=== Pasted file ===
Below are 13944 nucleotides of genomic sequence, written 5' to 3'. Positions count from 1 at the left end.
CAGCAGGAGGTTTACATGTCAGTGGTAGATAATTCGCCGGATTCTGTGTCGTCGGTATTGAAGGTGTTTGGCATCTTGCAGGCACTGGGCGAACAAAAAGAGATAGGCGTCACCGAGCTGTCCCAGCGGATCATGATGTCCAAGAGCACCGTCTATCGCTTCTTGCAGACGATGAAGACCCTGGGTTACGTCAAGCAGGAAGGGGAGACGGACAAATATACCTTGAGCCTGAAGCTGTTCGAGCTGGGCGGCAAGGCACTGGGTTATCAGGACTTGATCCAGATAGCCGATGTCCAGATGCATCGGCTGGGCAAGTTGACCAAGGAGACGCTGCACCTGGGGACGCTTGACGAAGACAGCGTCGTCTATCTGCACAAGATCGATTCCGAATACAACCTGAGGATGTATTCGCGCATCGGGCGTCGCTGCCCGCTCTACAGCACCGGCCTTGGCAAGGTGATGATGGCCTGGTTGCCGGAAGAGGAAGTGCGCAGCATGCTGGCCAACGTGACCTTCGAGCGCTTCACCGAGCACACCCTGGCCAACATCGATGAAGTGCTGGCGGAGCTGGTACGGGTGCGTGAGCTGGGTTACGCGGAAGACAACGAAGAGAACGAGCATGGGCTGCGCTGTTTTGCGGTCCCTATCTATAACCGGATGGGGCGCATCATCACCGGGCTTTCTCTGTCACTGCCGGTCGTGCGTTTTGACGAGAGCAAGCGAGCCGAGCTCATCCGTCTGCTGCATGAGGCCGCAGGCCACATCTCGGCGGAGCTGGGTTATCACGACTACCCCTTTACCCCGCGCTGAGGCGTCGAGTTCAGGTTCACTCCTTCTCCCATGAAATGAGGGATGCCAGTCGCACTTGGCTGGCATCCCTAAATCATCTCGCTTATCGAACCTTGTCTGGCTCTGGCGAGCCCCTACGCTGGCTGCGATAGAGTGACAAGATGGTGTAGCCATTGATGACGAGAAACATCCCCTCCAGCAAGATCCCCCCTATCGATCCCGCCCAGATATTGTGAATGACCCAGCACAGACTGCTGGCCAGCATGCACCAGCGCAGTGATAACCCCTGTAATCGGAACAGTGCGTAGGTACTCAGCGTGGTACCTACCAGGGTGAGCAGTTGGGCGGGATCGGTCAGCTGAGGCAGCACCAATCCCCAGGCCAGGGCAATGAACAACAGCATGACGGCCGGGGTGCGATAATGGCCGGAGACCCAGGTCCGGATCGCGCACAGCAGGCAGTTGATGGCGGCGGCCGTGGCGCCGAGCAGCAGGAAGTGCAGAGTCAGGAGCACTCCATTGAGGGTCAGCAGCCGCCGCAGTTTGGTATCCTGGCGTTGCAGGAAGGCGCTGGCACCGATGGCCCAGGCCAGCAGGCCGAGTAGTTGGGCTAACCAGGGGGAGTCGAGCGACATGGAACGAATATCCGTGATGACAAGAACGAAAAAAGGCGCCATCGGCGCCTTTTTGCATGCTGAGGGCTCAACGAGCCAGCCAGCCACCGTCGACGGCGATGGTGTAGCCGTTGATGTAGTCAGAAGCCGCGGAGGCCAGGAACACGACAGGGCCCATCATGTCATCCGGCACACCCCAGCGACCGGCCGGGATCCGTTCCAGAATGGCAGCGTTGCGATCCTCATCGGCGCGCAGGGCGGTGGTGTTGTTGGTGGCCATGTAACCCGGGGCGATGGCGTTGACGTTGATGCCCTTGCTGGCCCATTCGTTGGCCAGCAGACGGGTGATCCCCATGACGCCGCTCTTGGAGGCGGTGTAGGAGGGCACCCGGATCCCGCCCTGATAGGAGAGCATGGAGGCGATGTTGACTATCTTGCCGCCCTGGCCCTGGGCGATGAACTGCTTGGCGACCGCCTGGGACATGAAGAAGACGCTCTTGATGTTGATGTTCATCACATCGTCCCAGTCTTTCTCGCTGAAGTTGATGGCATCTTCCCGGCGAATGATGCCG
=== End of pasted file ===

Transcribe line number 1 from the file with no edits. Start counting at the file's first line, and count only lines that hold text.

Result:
Below are 13944 nucleotides of genomic sequence, written 5' to 3'. Positions count from 1 at the left end.